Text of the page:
It's without a doubt that the world around us stands and falls with a steady supply of electricity. Given this fact, it is surprising how few of us actually possess a knowledge of how it works and how it powers the devices we use every single day. Things like power supply, AC to DC conversion simply don't ring a bell with many. But don't worry if you're among these "many". Read this article to get a basic overview of this topic!
Power Supply? AC to DC? Never Heard of These? Here's What You Should Know
You most certainly use power supplies every single day without even being aware of it. Your cell phone, your computer and a whole lot of other equipment – all are dependent on a device called power supply (sometimes also called a converter).
This device changes one form of energy into another that is more suitable for the equipment which is being powered. More precisely, an AC-DC power supply takes the alternating current, which is the standard current supplied into the electric grid, and transforms it into direct current, which is the actual kind of current that your phone, computer etc. requires. To learn more differing uses of AC and DC power,
Yes, you can't plug your equipment directly into the wall socket without the current first being mediated by a power supply. You might not even notice, since a lot of them are already built into the piece of equipment, but rest assured – power supplies are there and are busy at work!
So How Exactly Do They Work?
Well the answer to that is dependent on the particular type of power supply (and believe us, there are many). But the principle of how the circuit in these devices works tends to be the same. It usually consists of the following components:
• First a transformer. This component consists of coils wrapped around the core, which creates a magnetic field. This enables to change the voltage of an incoming electric current.
• Rectifier. This is an imperative component, since it effectively changes the alternating current into an actual direct one by allowing it to travel in a single direction only.
• Filter. No matter the type (there are several), the purpose of a filter is simple – to smoothen the remains of AC current (the so-called ripple) and to increase the output voltage if necessary.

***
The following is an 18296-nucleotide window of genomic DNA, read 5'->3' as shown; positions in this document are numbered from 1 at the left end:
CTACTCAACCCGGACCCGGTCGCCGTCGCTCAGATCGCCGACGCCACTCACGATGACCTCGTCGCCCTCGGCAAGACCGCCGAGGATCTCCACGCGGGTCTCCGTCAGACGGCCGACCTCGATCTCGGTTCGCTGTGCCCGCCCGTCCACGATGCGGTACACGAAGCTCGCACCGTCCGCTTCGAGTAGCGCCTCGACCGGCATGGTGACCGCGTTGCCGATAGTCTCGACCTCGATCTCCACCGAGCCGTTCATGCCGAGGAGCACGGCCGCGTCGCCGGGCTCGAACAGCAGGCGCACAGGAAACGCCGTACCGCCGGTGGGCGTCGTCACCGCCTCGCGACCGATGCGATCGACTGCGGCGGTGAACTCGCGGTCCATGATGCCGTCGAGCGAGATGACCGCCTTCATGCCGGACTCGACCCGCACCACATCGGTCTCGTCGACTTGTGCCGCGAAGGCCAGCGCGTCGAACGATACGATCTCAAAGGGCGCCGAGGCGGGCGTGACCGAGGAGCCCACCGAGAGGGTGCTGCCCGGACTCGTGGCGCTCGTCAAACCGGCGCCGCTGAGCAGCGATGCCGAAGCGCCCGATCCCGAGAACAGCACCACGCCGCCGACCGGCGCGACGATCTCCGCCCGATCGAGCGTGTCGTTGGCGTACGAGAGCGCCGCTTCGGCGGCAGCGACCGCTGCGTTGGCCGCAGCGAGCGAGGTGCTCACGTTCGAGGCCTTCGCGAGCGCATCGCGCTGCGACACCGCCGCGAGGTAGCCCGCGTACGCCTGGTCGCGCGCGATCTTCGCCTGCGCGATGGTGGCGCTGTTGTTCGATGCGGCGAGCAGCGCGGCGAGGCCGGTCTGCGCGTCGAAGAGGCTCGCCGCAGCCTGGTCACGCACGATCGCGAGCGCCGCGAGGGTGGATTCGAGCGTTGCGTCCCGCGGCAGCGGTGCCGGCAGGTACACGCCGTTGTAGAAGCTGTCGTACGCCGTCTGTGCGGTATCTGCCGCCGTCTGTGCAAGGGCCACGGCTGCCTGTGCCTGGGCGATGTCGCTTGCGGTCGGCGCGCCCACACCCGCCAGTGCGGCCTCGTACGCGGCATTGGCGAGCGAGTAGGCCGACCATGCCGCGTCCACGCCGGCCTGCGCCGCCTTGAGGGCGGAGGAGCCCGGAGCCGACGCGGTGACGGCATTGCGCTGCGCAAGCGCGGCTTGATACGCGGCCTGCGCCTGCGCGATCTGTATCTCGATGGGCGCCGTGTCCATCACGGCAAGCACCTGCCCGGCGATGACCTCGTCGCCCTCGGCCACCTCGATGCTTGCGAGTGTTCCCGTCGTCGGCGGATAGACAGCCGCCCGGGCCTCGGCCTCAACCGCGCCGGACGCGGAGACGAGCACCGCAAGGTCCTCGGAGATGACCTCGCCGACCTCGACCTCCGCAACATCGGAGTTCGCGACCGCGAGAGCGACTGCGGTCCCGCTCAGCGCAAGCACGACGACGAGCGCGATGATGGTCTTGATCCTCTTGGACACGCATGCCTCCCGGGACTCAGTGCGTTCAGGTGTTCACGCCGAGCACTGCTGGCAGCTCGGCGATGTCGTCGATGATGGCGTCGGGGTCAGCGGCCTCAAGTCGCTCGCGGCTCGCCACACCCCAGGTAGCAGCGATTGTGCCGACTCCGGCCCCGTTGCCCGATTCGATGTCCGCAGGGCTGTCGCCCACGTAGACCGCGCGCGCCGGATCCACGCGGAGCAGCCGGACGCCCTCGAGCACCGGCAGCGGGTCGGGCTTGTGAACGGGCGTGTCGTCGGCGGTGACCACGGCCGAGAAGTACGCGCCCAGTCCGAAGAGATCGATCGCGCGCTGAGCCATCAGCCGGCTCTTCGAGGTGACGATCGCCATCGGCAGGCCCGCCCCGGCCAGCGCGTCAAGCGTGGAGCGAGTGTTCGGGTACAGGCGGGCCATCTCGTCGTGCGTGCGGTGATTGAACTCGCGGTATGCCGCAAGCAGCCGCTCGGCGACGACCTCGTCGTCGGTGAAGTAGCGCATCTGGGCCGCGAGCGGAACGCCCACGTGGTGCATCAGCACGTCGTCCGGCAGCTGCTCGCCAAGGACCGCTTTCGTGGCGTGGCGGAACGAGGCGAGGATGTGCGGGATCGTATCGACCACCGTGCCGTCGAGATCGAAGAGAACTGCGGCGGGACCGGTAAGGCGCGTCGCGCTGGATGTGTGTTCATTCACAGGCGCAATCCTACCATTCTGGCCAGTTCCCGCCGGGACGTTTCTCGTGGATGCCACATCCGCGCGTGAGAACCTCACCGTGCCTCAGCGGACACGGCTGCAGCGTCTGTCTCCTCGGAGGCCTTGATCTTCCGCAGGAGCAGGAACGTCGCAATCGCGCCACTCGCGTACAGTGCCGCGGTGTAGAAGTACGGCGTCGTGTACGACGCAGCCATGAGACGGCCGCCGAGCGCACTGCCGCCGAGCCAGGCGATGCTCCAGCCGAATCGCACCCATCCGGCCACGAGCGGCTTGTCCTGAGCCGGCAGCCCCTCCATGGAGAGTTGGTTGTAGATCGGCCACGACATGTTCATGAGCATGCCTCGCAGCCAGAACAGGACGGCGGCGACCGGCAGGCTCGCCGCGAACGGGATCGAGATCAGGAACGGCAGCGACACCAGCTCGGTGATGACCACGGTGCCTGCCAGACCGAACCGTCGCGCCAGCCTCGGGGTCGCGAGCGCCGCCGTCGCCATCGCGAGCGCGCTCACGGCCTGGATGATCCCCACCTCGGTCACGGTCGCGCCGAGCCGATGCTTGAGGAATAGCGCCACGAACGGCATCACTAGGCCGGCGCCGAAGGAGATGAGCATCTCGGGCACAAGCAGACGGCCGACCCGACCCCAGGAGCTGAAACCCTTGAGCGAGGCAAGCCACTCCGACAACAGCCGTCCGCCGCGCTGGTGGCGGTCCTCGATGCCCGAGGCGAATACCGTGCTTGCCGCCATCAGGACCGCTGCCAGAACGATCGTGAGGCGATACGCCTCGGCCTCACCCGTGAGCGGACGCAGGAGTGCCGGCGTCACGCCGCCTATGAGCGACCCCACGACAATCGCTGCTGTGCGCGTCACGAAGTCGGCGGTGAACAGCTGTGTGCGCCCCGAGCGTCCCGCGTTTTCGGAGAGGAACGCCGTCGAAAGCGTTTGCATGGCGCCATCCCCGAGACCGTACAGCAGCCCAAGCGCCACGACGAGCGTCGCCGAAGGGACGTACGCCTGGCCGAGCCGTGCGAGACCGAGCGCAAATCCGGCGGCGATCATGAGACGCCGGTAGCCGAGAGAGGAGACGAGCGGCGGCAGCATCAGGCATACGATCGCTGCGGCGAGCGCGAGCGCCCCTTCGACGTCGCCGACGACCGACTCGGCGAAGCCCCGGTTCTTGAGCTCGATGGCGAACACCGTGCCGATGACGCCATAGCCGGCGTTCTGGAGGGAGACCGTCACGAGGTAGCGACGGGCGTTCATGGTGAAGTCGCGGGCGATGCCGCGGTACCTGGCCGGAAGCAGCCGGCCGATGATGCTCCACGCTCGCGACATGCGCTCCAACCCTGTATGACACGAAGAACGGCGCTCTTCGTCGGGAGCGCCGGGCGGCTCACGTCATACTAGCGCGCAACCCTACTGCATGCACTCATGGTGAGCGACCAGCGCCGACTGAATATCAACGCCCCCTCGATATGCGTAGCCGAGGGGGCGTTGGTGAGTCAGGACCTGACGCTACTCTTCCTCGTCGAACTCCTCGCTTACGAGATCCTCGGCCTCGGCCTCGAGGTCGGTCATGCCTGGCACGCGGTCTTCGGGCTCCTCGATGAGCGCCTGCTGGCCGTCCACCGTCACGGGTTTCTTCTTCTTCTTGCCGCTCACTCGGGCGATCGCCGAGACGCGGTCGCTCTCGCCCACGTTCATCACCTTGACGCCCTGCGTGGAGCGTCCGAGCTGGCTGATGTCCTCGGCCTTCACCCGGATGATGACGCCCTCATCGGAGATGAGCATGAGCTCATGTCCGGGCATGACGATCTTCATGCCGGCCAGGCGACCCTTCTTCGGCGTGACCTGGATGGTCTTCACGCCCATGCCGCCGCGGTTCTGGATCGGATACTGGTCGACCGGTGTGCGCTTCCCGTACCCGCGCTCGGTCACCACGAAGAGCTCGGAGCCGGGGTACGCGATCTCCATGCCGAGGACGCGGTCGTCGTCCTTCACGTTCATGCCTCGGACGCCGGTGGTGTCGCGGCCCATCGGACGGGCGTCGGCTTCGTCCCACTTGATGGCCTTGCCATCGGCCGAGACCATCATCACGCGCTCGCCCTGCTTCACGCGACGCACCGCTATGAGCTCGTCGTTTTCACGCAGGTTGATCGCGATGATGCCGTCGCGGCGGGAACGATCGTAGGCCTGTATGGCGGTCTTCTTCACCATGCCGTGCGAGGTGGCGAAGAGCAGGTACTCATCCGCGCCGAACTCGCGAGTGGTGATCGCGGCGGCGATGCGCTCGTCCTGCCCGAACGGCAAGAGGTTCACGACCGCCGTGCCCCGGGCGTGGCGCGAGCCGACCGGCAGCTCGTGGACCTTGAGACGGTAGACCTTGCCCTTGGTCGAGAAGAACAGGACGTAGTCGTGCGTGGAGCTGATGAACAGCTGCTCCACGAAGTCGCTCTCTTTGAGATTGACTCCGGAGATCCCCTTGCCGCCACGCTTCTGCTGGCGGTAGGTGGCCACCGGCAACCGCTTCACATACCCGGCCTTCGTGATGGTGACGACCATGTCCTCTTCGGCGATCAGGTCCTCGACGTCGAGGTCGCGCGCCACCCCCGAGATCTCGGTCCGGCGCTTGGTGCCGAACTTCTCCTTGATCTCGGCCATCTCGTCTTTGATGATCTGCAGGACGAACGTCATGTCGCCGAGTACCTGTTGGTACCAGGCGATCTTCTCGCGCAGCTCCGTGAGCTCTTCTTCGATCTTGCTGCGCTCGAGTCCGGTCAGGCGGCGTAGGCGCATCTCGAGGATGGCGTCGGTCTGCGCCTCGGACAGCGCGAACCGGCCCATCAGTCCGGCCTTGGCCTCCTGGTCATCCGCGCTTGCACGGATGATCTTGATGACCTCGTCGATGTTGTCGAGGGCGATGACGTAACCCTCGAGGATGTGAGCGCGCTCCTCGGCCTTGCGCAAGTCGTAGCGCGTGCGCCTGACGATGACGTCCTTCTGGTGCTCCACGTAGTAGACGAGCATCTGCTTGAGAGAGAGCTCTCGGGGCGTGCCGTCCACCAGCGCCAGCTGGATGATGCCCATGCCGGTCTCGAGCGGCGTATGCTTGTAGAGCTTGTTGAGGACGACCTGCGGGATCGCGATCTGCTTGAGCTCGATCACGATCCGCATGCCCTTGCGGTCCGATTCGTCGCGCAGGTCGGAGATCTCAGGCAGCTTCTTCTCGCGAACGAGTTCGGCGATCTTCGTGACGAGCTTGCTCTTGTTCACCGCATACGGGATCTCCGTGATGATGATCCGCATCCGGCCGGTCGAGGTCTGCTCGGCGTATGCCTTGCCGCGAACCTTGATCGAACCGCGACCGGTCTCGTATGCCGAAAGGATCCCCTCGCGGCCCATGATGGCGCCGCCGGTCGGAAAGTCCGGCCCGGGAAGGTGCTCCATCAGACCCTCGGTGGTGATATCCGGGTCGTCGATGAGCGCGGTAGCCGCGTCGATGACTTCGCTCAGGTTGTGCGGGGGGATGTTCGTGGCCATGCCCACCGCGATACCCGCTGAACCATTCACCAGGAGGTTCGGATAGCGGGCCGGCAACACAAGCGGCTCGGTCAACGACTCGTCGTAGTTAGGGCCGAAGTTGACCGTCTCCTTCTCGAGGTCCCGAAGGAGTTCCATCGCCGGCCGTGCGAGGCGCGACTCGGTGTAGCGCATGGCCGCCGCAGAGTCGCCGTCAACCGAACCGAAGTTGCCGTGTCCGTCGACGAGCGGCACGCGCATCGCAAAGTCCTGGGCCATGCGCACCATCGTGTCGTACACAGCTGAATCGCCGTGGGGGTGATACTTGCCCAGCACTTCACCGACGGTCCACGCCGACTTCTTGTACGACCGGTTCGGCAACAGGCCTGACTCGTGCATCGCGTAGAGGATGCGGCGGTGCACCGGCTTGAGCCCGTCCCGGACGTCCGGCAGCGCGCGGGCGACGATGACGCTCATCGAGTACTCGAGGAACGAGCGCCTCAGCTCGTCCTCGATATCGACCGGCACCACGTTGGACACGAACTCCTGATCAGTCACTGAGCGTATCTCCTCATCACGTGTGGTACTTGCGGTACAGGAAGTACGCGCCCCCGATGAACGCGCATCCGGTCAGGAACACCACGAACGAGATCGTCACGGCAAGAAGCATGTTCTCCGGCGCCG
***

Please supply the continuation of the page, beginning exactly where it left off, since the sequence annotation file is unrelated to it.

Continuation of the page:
Bear in mind that power supplies usually come in regulated and unregulated variants. The unregulated ones tend to allow through much greater amounts of ripple, since their filter simply cannot handle absolutely every irregularity. For some devices, this is perfectly OK, since they can handle the occasional ripple.
Some of the more fine-tuned equipment, however, needs a regulated power supply, where the amount of ripple is further reduced by an additional regulator.
Some of the Power Supplies You Can Come Across
We've already mentioned the regulated and unregulated power supplies, but there are countless other variations of these devices. Listing them all would require far more space than we have, but let's mention for example:
• Switching regulated PS. Here, the AC current is first rectified into DC, but afterwards, it is changed into square wave AC before it is rectified into DC again and then filtered.
• Ripple regulated PS. Basically an unregulated PS with an transistor circuit added into the saturation region, which transfers DC power into a capacitor.
• DC to DC converter. Some devices are powered by batteries providing DC current, which, however, needs to be stepped down or up to match the requirement of the particular equipment.
• DC to AC converter. While changing DC back to AC is less common, these converters are tremendously useful for example in power backup systems.
Hopefully you have a better idea of what power supplies are and how they impact our daily lives. If you're a bit knowledgeable about this topic, please share what you know with the rest in the comment section!
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